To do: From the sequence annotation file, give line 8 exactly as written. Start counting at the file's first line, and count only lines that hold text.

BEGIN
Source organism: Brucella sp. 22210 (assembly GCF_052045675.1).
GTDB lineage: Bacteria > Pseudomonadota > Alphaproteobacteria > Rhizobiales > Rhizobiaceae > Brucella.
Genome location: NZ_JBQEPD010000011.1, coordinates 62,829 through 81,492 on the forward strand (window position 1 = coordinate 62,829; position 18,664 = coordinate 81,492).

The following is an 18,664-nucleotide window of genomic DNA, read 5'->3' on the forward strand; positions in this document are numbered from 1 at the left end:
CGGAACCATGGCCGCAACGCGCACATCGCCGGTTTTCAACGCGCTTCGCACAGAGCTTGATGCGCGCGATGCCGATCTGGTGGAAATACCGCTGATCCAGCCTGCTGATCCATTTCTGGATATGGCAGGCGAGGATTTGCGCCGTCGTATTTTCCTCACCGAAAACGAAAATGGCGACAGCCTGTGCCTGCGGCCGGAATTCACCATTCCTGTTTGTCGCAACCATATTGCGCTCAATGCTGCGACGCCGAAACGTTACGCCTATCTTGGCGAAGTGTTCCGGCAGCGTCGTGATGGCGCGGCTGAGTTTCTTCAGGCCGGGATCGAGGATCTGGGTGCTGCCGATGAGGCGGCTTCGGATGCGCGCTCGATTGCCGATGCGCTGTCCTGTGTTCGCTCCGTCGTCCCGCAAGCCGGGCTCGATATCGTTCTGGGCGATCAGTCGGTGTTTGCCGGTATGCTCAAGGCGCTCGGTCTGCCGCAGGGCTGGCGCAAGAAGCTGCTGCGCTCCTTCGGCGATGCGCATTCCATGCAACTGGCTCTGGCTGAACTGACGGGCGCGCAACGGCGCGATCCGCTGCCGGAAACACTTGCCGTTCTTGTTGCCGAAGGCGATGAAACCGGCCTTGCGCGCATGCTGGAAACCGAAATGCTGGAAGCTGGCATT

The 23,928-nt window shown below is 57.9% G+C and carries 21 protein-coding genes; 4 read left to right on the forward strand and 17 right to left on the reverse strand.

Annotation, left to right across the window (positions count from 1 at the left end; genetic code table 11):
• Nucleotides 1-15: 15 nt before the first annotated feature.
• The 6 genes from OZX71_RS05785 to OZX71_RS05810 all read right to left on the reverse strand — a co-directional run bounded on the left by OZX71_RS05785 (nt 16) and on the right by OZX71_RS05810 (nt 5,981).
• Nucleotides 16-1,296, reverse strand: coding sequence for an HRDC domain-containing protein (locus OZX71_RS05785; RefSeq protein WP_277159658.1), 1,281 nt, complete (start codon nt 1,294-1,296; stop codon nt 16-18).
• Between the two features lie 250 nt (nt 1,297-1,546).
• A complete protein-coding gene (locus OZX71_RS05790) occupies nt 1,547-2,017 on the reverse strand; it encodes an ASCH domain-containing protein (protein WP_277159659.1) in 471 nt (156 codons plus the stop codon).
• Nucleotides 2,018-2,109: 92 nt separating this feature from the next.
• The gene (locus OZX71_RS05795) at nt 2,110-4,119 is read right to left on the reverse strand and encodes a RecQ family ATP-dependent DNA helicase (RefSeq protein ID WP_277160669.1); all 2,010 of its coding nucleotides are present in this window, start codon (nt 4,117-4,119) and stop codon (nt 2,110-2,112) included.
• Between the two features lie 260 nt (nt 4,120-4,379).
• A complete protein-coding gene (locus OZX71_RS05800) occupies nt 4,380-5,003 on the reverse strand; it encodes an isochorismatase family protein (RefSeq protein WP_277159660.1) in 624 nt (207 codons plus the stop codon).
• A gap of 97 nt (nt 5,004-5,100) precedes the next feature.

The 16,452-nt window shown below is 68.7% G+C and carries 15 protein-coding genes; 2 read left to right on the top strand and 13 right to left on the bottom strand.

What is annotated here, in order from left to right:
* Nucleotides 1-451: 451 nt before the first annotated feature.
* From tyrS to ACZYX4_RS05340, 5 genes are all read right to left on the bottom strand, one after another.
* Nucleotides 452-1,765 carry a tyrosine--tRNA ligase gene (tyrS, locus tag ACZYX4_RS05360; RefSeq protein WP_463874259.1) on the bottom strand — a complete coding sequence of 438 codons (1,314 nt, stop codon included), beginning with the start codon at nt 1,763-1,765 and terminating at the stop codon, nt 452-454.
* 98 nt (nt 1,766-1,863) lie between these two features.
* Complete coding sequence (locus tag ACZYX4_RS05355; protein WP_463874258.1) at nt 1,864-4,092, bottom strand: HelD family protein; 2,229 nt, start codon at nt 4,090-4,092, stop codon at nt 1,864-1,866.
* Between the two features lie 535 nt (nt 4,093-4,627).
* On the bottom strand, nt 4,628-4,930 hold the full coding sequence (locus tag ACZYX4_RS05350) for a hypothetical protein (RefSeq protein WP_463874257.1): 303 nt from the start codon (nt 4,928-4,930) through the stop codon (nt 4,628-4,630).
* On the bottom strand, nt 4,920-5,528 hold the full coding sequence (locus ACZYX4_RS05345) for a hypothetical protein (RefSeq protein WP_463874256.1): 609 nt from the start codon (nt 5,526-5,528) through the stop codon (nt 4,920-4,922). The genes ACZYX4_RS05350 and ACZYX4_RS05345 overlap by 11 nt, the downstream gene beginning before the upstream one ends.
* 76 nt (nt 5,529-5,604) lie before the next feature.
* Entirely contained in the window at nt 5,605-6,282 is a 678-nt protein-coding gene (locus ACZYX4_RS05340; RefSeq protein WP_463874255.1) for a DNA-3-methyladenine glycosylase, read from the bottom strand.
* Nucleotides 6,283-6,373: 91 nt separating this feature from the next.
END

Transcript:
• Nucleotides 1-15: 15 nt before the first annotated feature.